William McGurn of the Wall Street Journal has written a column on a chilling statistic. According to the Chiaroscuro Foundation (and based on New York City’s Health Department statistics), 41 percent of pregnancies (excluding miscarriage) in New York ended in abortion. That’s double the national rate. For Hispanics, the abortion rate was 41.3 percent, more than double the rate for whites; and for African-Americans, for every 1,000 live births in New York, there were 1,489 abortions.
On the moral claims and counterclaims on abortion, we have a vast chasm. Yet the moral divide can blind us to the possibilities that exist in all human communities. Might that start with recognizing that a 41% abortion rate means that many pregnant women are not getting the social help and encouragement they need to have their babies?
We all know people whose absolutism on a woman’s legal right to choose does not prevent them from celebrating and supporting a pregnant woman within their midst who announces she is going to have a baby. So put aside Roe for a minute. And ask yourself this: What kind of America might we have if all pregnant women—especially black and Hispanic women who are disproportionately aborting—could feel from society that same welcome and encouragement?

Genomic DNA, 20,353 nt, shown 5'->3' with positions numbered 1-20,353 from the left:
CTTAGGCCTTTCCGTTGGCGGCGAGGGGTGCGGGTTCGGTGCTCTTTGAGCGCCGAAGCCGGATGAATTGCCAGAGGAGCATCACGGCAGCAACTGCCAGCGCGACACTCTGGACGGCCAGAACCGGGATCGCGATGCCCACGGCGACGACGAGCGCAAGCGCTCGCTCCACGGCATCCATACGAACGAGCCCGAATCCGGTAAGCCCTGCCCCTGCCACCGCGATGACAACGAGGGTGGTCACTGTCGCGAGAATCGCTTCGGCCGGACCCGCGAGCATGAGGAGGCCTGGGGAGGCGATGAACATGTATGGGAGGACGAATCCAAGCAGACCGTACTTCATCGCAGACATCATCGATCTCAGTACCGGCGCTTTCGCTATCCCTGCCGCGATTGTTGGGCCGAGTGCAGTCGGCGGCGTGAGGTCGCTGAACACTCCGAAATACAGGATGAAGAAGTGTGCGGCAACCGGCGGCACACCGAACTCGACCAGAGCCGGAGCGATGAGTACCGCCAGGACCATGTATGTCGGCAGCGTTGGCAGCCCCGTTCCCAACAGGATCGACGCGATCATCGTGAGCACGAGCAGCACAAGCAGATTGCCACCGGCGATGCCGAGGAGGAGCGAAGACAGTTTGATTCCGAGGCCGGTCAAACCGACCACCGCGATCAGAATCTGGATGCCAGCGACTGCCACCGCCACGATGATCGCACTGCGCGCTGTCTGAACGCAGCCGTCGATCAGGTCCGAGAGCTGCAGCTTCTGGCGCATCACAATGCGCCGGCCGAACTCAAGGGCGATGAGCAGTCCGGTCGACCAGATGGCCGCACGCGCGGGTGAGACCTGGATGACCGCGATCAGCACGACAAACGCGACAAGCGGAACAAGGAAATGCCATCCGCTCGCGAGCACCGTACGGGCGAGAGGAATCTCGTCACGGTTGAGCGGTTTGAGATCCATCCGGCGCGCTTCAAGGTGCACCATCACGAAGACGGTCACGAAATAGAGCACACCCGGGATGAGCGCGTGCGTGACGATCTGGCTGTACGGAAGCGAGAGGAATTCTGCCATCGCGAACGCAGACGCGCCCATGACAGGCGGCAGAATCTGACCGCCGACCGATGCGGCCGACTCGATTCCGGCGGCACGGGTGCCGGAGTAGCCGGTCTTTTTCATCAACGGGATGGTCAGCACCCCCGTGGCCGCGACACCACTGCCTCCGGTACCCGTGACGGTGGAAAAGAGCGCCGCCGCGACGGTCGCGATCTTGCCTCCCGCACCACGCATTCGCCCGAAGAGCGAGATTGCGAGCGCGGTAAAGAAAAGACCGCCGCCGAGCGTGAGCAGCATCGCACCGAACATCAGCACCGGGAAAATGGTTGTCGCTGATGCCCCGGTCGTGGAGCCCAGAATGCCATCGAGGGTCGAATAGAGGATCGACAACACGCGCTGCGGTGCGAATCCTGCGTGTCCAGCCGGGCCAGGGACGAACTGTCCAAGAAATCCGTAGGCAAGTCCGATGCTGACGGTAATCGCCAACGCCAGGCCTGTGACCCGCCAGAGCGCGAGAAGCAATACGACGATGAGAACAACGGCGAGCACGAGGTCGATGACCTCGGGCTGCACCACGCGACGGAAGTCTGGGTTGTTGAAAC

Would it be too much to say “better”?
No, it would not be too much to say “better.” And all praise to my former White House colleague for, in the midst of a genuine fiscal crisis, keeping our focus on a significant, and depressing, cultural fact.